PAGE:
This conviction is what leads, in the 2020/21 academic year, the José Manuel Blecua Public Secondary Education Institute in Zaragoza to work in the classrooms of the third year of Compulsory Secondary Education (ESO) and the second year of the Learning and Performance Improvement Program (PMAR) a media and informational education project, which they call Eraser Made in Blecua. An initiative led by Professor Ana Beatriz Moliné, whose general lines we already reported in the previous post.

The sustainability of the Eraser Made in Blecua Project.
The sustainability of the Eraser Made in Blecua Project. Ana Beatriz Moline

The ‘Made in Blecua’ booklets

The project Eraser Made in Blecua is based on a website and uses a training platform and material ad hoc, made by the Drug Addiction Help Foundation (FAD). It is complemented by some workbooks prepared by Ana Isabel Aguilera and Ana Beatriz Moliné, professors at the José Manuel Blecua Secondary School.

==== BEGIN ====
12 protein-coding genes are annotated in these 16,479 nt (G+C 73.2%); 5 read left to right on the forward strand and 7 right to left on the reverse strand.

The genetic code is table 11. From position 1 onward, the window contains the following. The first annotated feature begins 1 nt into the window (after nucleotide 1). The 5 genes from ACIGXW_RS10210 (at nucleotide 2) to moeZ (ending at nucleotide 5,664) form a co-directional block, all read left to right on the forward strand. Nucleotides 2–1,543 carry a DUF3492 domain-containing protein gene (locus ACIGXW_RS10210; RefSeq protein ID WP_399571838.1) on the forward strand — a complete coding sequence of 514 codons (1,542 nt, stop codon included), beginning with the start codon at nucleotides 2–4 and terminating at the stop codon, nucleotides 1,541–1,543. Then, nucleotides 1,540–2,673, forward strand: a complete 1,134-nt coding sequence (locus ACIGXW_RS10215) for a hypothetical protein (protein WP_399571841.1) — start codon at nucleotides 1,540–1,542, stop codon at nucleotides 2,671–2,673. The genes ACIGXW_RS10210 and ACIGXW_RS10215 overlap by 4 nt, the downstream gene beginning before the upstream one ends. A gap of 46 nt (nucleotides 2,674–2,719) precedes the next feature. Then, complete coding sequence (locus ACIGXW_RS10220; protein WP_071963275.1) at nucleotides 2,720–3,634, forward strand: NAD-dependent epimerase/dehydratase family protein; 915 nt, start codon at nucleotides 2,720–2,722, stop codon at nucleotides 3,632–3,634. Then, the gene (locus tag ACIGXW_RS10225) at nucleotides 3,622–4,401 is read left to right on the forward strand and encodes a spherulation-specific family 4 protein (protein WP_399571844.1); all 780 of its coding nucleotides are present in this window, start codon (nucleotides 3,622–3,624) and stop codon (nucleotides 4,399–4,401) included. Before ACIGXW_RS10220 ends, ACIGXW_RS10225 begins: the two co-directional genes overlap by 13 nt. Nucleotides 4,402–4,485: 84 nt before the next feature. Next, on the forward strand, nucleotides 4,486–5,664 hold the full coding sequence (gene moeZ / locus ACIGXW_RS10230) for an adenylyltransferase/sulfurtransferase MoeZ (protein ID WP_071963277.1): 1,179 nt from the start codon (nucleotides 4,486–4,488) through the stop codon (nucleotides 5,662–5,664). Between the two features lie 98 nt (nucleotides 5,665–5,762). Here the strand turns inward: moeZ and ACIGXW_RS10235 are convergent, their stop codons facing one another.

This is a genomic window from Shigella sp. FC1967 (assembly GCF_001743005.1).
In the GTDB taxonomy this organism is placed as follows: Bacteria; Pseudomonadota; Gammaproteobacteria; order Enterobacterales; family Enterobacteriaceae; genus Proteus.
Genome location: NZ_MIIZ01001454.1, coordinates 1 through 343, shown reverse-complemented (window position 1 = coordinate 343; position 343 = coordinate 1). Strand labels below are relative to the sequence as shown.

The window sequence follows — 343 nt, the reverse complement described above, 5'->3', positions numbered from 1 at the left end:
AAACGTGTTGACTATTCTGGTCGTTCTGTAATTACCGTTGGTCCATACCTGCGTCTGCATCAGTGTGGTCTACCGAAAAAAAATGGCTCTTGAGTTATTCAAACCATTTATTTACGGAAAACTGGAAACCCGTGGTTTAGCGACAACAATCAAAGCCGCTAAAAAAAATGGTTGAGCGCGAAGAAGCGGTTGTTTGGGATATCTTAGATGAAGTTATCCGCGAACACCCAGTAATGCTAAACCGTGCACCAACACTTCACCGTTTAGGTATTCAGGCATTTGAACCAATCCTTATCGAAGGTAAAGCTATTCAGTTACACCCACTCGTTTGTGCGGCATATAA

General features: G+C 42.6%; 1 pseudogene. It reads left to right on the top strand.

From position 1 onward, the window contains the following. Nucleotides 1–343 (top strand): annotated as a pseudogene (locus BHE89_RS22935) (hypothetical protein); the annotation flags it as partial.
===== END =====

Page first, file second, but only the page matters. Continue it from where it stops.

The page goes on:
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It contemplates six phases (Call, Training, Analysis-Investigation, Reflection and collective debate, Creation Y Evaluation) and covers four training modules. From the project website you can access the complete development and support and expansion material.

Practical exercises of the 'Eraser Made in Blecua' Project.
Practical exercises of the ‘Eraser Made in Blecua’ Project.Ana Beatriz Molin

Most students were surprised to learn that you could do a reverse image search on Google and instantly detect when they were first published, or tools like TinEye to find out if a photo has been manipulated or used out of context.

“Is there really a buloteca?”. yesThey were enthusiastic about solidarity associations such as Maldita.es. They especially liked the hoax finder and the toolbox. They found them very useful not only for their day to day; they gave them the opportunity to contribute to a better society. And they reached out to other fact-checking platforms as well (fact checking), such as Newtral.es, Verifica.cat, verifica.efe or VerificaRTVE.

All of this provided a basis for collective discussion of the interests that may have led a broadcaster to distort and disseminate certain images and messages.